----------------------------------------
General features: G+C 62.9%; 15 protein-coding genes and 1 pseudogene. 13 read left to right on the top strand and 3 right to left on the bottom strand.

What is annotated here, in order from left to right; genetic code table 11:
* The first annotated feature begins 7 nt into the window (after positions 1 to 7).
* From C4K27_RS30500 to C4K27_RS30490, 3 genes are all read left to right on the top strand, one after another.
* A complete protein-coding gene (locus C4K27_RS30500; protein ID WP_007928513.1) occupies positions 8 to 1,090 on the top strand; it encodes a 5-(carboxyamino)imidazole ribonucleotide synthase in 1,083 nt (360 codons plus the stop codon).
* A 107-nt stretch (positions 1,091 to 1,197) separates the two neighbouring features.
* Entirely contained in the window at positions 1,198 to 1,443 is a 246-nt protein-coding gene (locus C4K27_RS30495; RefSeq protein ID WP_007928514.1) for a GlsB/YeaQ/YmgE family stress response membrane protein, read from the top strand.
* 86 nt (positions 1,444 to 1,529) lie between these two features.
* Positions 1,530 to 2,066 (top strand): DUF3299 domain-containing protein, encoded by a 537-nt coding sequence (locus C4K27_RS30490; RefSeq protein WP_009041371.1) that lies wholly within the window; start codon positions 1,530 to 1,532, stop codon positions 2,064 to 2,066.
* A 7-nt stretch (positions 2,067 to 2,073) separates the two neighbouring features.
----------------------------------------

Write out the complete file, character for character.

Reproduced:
General features: G+C 62.9%; 15 protein-coding genes and 1 pseudogene. 13 read left to right on the top strand and 3 right to left on the bottom strand.

What is annotated here, in order from left to right; genetic code table 11:
* The first annotated feature begins 7 nt into the window (after positions 1 to 7).
* From C4K27_RS30500 to C4K27_RS30490, 3 genes are all read left to right on the top strand, one after another.
* A complete protein-coding gene (locus C4K27_RS30500; protein ID WP_007928513.1) occupies positions 8 to 1,090 on the top strand; it encodes a 5-(carboxyamino)imidazole ribonucleotide synthase in 1,083 nt (360 codons plus the stop codon).
* A 107-nt stretch (positions 1,091 to 1,197) separates the two neighbouring features.
* Entirely contained in the window at positions 1,198 to 1,443 is a 246-nt protein-coding gene (locus C4K27_RS30495; RefSeq protein ID WP_007928514.1) for a GlsB/YeaQ/YmgE family stress response membrane protein, read from the top strand.
* 86 nt (positions 1,444 to 1,529) lie between these two features.
* Positions 1,530 to 2,066 (top strand): DUF3299 domain-containing protein, encoded by a 537-nt coding sequence (locus C4K27_RS30490; RefSeq protein WP_009041371.1) that lies wholly within the window; start codon positions 1,530 to 1,532, stop codon positions 2,064 to 2,066.
* A 7-nt stretch (positions 2,067 to 2,073) separates the two neighbouring features.